Self-care is important for everyone, especially for those who experience heightened anxiety which is common in the autistic community. To avoid exhaustion and burnout, it's important to adopt a sustainable approach to managing life's daily challenges. The key is learning what you need, what works for you, and where to get the right advice and support.
What is self-care?
Put simply, self-care means taking care of yourself in a way that works best for you. It's about creating an environment and routine that promotes your best physical and mental health and can involve anything from eating a balanced diet to knowing when to remove yourself from certain situations before you feel overwhelmed.
How can I recognise my triggers? Write down when you feel burnt out or exhausted and think about what you were doing leading up to that point. This might help you to recognise whether it was certain people or certain situations that caused these feelings.
What are my symptoms of burnout? Everyone experiences burnout differently. Most autistic people experience problems with severe and chronic exhaustion, a loss of skills and lowered tolerance for stimuli You may find that your senses are heightened and sounds, smells and colours become painful, you may struggle more with overwhelming emotions and some individuals lose words or the ability to speak. Your mental health is affected when you are experiencing burnout and you may be more anxious, suffer from depression, struggle to ask for help, and may even have suicidal thoughts.
What already helps me cope? Think about the items that make you feel happy and calm. This might be picking out items or objects that help you calm down, watching a TV series that you find relaxing, or putting on clothes with textures that help you feel comforted.
It can be helpful to try a couple of tactics or techniques that have worked for people in similar situations. They might not work perfectly for you, but they can be useful in figuring out what does work for you. I’ve shared a couple of real-life examples from patients I’ve worked with that might give you some ideas:
I worked with a woman who had what she called “brain reset day” every Wednesday. This was a day that her husband and children knew not to bother her. She would spend time completely on her own to rest and recuperate, which often meant a day in bed with the lights off and no conversation or responsibilities whatsoever. Having this time specifically set aside for herself helped her cope with the responsibilities and pressures of being a mum and wife for the rest of the week.
Another person I worked with had written a number of scripts for different scenarios, such as asking to leave work early, starting a conversation at a wedding, and telling a friend they did not want to meet up. Having general roleplay scenarios like this stored on their phone helped them to feel prepared and less stressed when dealing with these sorts of situations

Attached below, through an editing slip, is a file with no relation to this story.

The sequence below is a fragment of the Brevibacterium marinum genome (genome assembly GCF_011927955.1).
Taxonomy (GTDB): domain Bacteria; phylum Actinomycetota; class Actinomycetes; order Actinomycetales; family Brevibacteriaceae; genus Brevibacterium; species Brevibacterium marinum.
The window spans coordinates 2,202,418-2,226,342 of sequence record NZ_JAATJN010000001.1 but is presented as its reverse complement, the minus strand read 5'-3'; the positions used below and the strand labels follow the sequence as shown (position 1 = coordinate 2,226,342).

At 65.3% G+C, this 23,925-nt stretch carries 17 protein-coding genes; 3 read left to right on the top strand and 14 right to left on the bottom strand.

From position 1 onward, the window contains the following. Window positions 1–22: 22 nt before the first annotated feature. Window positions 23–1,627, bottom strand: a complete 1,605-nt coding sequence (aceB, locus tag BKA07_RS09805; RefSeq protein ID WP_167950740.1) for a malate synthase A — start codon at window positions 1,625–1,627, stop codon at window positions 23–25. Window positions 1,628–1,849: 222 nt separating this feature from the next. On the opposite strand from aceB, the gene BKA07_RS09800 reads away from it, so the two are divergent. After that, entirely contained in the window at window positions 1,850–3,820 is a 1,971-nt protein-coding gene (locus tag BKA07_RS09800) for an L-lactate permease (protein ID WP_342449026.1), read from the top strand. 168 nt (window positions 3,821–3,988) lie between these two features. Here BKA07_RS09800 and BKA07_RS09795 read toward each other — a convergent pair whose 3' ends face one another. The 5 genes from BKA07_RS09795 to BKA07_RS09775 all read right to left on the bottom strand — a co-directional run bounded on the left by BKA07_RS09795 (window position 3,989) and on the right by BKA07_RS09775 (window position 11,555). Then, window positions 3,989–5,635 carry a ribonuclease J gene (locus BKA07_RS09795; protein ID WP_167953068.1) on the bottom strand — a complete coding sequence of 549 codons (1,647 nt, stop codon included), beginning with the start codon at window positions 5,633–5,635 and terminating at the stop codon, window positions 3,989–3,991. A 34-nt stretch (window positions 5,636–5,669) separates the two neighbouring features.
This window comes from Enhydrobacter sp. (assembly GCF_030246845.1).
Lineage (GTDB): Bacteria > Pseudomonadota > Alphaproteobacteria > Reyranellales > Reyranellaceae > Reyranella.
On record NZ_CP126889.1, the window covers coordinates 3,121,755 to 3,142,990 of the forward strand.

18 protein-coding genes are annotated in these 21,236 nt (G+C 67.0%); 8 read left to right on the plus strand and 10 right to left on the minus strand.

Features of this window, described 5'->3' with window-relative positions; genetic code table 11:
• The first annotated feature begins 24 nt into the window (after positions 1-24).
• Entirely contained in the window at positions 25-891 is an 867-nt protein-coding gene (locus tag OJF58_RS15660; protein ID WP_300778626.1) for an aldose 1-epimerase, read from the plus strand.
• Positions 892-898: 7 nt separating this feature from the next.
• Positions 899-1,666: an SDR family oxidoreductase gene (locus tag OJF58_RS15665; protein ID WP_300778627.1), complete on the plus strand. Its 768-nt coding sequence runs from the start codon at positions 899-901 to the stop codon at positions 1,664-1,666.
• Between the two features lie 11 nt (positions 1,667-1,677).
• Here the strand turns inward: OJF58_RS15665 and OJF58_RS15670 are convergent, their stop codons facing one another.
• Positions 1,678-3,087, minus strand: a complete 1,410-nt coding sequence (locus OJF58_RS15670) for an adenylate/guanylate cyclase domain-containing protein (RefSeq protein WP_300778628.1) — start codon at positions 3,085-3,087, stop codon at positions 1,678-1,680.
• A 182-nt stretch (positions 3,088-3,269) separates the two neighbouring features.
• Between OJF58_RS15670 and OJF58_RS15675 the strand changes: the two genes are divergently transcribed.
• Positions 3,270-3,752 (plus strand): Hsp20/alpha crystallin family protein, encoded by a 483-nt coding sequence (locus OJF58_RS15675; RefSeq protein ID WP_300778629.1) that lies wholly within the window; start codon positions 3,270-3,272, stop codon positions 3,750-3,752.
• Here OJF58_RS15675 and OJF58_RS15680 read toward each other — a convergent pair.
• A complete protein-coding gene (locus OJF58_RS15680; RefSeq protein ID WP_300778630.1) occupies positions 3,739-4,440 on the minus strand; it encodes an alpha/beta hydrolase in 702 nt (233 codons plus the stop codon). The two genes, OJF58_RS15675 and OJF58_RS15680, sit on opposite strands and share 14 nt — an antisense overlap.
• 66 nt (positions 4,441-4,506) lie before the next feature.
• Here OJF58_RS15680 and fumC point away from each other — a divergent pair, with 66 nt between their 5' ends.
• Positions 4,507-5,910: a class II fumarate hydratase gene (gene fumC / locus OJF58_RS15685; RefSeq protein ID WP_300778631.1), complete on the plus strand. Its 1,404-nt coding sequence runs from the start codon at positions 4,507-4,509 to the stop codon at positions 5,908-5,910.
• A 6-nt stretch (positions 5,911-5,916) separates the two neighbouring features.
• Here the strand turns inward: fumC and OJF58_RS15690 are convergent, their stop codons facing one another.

Top tip: Use the post-it notes app on your phone to write scripts for when you feel overwhelmed. You can use these scripts by copying and pasting them into a text or email, or you can show them to someone on your phone in a stressful situation.
Create different scripts for different scenarios. For example, you might have a script for dealing with a social situation to explain that you feel overwhelmed and are going to leave quietly.
As I mentioned above, preparation and recovery are key. I worked with a patient who knew they had to prepare for all sorts of events. For example, if they were due to go out for dinner with friends, they would go on the journey the day before, have a look at the restaurant and read through the menu in advance. This helped to lessen their anxiety when it came to actually meeting with friends.
Finding an ally or advocate
Finding an ally or advocate is really important for protecting yourself against burnout and exhaustion. This person could be someone you feel calm around, who understands neurodiverse needs, who understands your triggers, or who simply doesn't judge you. They might be someone else with neurodiverse needs or someone who is related to someone with neurodiverse needs.
If you don’t have anyone like that who immediately comes to mind, there are ways you can find them. Perhaps there is someone at work or someone who’s part of a social community you’re a member of who might be a good ally or advocate for you. You could try opening up to someone you already have a relationship with, and asking if they know anyone autistic, and then gradually start to build trust from there.
For almost two decades, Hannah has been working in the field of autism spectrum and co-occurring conditions, and is undertaking a PhD exploring the sex differences in the clinical presentation of autistic individuals including subtle presentations. Hannah works with young people and adults delivering autism understanding workshops and psycho-education sessions targeted for autistic women and girls.